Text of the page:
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Pretty Happy


By Joma West 

2 Dec, 2022

Doing the WFC's Homework


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Joma West’s 2022 Face is a near-future science fiction novel.

The society of tomorrow has learned how to meet all of its material needs. It now faces only social challenges. Which have proven to be intractable. Humans are very creative in finding ways to hurt and oppress each other. Even the rich (there are still rich) feel anxious and miserable.

Reproductive technology has added to the discontent.

Physical sex and pregnancy are outmoded historical relics for the wealthy, who relegate such unpleasant matters to the lower orders. Prospective parents select the child they would like. The process of actually producing the children is left to hirelings the parents need never meet.

This approach leaves the wealthy free to devote time to that which truly matters, endlessly competing for social status, AKA Face. Nobody is better at this game than Schuyler Burroughs (he’s better than his wife Madeleine, though she does her best). Ambitious people maneuver to be close to him, hoping to bolster their own status.

Wealthy parents see their offspring as accessories. An unsuccessful child reflects poorly on their parents. Schuyler’s oldest child, Reyna, appears to be all a father could want. Naomi, alas, is dull and unremarkable.

A few event-filled months cast an unflattering light on this family. Schuyler is the unparalleled victor at a game that no longer pleases him. Reyna is more fragile than she appears. Naomi’s curiosity is rewarded in ways that do not please her.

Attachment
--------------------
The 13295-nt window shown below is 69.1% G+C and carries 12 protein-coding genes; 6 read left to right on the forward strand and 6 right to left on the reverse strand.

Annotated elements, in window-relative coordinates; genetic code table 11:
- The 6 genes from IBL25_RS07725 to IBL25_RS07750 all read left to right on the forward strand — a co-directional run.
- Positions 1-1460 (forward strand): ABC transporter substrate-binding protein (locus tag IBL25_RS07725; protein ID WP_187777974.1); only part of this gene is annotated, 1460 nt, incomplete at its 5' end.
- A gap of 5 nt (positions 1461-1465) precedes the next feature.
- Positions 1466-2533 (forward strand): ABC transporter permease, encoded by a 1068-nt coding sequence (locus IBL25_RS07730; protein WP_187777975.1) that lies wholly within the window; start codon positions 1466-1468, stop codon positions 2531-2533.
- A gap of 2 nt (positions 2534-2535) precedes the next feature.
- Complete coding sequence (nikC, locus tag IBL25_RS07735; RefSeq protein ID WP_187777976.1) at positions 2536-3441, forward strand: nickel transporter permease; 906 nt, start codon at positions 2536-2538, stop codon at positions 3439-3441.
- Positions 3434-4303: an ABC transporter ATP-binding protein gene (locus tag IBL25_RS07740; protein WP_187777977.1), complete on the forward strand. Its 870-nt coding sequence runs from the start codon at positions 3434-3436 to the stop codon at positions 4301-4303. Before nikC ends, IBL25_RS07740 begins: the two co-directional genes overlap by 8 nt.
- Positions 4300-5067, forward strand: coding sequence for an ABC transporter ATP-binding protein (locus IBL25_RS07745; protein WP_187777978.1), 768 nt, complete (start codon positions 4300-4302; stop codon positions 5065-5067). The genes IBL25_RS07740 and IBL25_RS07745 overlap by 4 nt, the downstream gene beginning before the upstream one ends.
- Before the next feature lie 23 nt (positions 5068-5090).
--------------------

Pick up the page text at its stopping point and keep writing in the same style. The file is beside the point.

And as for Menial 63700578 AKA Jake? Designed to be short-lived and selflessly servile, Jake is struggling with urges that he does not understand, impulses to which he will succumb at just the worst time.


One may wonder how society came to this pass. None of the characters in this book ever speculate about that. The author isn’t forthcoming. Readers will never learn the answer to that question. The arrangement does appear to be self-sustaining. 

With the exceptions of Jake and possibly Naomi, the characters are a bunch of spoiled, shallow wastrels who have convinced themselves that the best possible use of their time and resources is an endless game of carefully curated images and social status. This doesn’t make them happy.

Nor are their slaves happy. Well, slaves isn’t the word used, but the Menials are produced by a secret process and trained from birth to serve. They are taught just enough to do their jobs and never learn anything that might help them understand what a poor hand they have been dealt.

Jake, the Menial character in the book, is unhappy and knows it … but he hasn’t been given the education to make any sense of his plight. It’s his private misery.

On the off-chance readers might overlook how this society functions, the same sequence of events is presented from a wide variety of perspectives, each as miserable as the others. Poor Jake spends his days slaving away in the service of oligarchs who have hit on a lifestyle that pleases nobody, despite which nobody is willing to defect. 

Frankly, it’s a society that would benefit from a brutal revolution or at least a decent-sized meteor impact. Readers may be torn between pitying the characters or wanting to see their heads mounted on spikes. However, the unpleasantness of the setting and the people in it is the point.

If you like cheerful comfort reads, this is not the book for you. It is, however, well-written.

Face is available here (Amazon US), here (Amazon Canada), here (Amazon UK), here (Barnes & Noble), here (Book Depository), and here (Chapters-Indigo).